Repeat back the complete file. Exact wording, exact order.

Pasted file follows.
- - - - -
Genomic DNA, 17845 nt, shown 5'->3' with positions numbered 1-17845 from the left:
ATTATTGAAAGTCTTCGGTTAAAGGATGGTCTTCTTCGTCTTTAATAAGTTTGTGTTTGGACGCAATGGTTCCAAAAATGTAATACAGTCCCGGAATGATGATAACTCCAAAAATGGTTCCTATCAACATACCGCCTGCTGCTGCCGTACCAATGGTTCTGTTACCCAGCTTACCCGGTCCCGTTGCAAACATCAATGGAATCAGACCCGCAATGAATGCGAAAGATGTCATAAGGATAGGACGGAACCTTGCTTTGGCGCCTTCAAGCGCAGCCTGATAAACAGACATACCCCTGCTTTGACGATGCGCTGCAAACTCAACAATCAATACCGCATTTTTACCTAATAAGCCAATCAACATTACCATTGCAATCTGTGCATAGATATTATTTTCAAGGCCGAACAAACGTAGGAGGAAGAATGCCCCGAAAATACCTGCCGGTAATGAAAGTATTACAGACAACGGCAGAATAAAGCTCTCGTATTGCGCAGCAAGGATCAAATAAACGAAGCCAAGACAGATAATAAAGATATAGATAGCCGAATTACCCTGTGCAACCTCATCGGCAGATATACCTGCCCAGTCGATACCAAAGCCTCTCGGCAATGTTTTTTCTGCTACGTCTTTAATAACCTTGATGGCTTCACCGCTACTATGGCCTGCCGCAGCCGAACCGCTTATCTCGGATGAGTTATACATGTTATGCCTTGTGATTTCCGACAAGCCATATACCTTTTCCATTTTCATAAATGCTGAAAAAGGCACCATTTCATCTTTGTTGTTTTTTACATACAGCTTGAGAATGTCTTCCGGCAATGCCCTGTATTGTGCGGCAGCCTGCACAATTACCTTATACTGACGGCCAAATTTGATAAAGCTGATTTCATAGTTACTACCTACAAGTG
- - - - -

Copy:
Genomic DNA, 17845 nt, shown 5'->3' with positions numbered 1-17845 from the left:
ATTATTGAAAGTCTTCGGTTAAAGGATGGTCTTCTTCGTCTTTAATAAGTTTGTGTTTGGACGCAATGGTTCCAAAAATGTAATACAGTCCCGGAATGATGATAACTCCAAAAATGGTTCCTATCAACATACCGCCTGCTGCTGCCGTACCAATGGTTCTGTTACCCAGCTTACCCGGTCCCGTTGCAAACATCAATGGAATCAGACCCGCAATGAATGCGAAAGATGTCATAAGGATAGGACGGAACCTTGCTTTGGCGCCTTCAAGCGCAGCCTGATAAACAGACATACCCCTGCTTTGACGATGCGCTGCAAACTCAACAATCAATACCGCATTTTTACCTAATAAGCCAATCAACATTACCATTGCAATCTGTGCATAGATATTATTTTCAAGGCCGAACAAACGTAGGAGGAAGAATGCCCCGAAAATACCTGCCGGTAATGAAAGTATTACAGACAACGGCAGAATAAAGCTCTCGTATTGCGCAGCAAGGATCAAATAAACGAAGCCAAGACAGATAATAAAGATATAGATAGCCGAATTACCCTGTGCAACCTCATCGGCAGATATACCTGCCCAGTCGATACCAAAGCCTCTCGGCAATGTTTTTTCTGCTACGTCTTTAATAACCTTGATGGCTTCACCGCTACTATGGCCTGCCGCAGCCGAACCGCTTATCTCGGATGAGTTATACATGTTATGCCTTGTGATTTCCGACAAGCCATATACCTTTTCCATTTTCATAAATGCTGAAAAAGGCACCATTTCATCTTTGTTGTTTTTTACATACAGCTTGAGAATGTCTTCCGGCAATGCCCTGTATTGTGCGGCAGCCTGCACAATTACCTTATACTGACGGCCAAATTTGATAAAGCTGATTTCATAGTTACTACCTACAAGTG